Like so many other towns in the Alentejo, Campo Maior is a quiet and peaceful town in the south of Portugal, situated very close to the Spanish border. Tradition has it that its origin can be explained by the wilful determination of three peasant families who decided to join together to found a settlement where they would be able to afford each other mutual protection.
The town's name comes from the Roman period (when it was known as Campus Maior), although the later period of Muslim occupation is clearly visible in the whitewashed houses, with their borders and their window and door frames painted in either blue or ochre. Originally, the town belonged to the diocese of Badajoz and it was only much later, when the Peace Treaty of Alcanizes was signed between Spain and Portugal in 1297 that the town finally became Portuguese territory. Even after this, it continued to maintain a very close relationship with the neighbouring Spanish town of Badajoz.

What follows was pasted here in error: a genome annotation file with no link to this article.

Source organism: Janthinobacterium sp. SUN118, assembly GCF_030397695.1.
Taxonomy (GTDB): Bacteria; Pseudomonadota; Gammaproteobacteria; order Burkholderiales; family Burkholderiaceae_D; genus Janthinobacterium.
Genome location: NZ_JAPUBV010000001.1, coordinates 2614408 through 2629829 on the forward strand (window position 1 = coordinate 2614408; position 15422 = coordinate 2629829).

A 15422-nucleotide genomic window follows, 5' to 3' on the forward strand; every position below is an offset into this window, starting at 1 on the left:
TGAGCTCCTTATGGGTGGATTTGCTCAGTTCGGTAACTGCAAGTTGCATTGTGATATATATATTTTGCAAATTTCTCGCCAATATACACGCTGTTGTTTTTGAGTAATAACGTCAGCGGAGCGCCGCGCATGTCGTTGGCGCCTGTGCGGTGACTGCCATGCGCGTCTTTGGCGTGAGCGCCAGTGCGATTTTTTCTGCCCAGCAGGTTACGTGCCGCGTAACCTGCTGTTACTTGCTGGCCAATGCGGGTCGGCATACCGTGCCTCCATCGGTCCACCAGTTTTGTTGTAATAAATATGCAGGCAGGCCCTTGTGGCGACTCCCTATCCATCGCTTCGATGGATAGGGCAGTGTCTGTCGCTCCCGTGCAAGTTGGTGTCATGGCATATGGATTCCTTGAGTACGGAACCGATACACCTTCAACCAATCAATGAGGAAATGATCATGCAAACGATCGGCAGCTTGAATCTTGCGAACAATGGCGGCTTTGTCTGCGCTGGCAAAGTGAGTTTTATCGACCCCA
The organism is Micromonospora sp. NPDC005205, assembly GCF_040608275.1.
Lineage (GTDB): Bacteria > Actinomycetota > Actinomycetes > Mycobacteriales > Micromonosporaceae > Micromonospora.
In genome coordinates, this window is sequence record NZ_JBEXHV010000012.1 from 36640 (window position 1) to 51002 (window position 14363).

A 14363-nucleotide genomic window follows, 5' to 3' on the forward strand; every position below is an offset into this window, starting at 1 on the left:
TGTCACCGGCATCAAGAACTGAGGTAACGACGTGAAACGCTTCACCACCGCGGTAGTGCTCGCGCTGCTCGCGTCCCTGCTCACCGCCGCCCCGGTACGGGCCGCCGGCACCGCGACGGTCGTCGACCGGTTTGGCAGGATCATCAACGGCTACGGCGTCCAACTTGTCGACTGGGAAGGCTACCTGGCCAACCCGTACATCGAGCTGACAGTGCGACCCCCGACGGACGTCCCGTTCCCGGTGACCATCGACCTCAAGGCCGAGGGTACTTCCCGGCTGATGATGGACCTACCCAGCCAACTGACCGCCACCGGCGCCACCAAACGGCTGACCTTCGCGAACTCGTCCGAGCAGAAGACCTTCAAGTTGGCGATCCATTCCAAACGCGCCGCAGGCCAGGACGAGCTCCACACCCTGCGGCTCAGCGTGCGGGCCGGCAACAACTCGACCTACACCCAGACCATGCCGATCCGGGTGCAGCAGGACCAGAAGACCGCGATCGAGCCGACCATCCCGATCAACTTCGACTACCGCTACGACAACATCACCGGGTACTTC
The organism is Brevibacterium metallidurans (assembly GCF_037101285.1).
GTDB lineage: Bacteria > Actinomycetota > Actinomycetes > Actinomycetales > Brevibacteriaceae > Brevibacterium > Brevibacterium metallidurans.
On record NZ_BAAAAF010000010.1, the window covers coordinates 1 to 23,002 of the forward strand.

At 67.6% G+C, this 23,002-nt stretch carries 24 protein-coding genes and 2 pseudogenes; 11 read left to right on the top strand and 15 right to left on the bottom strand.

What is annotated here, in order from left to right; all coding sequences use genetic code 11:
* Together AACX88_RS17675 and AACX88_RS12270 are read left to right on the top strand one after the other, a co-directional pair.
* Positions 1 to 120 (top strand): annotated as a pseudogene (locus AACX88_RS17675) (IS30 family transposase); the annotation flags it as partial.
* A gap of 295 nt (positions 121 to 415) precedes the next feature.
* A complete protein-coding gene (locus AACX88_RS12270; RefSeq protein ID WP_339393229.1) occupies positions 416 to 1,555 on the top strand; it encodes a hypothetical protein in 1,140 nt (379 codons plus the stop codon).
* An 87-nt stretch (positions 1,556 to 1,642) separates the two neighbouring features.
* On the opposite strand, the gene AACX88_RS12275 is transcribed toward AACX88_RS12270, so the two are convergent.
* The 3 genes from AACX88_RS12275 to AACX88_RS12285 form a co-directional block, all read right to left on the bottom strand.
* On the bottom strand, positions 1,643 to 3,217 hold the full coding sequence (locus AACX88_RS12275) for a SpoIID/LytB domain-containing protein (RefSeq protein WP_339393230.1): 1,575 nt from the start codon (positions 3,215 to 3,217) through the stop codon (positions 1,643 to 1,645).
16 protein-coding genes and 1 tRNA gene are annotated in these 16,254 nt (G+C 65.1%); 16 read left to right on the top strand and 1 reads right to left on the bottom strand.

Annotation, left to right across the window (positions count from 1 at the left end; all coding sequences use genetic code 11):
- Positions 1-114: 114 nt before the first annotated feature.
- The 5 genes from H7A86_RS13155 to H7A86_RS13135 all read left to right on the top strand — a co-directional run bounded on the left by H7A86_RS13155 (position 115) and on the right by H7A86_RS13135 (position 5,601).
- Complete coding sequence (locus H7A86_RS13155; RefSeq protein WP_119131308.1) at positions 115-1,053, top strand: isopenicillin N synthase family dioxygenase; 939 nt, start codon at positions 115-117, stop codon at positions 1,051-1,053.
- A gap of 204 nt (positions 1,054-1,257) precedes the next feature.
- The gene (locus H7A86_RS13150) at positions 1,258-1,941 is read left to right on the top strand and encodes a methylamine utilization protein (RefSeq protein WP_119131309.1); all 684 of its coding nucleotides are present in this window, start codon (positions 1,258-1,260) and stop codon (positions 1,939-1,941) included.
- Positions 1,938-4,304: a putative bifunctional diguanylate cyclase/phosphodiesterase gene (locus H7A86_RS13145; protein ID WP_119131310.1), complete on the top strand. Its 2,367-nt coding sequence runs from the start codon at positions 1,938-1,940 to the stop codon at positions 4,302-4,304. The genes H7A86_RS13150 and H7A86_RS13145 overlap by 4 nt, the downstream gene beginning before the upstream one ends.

The town's population are famous for their determined character. At that particular point in the year when everybody's wishes coincide, one of the most interesting popular festivals in the whole of Portugal is held here - the Festa das Flores (Flower Festival), also known as the Festa do Povo (Festival of the People). This is a time when the residents of each street join together to decorate their neighbourhood with paper flowers arranged in joyful and brightly-coloured compositions (normally this festival is held in the first week in September). Thousands of people come to see the town decorated in huge masses of coloured paper.
One of the most interesting historical features in Campo Maior is the Ossuary Chapel, built in 1766 and one of the only three chapels of its kind in Portugal.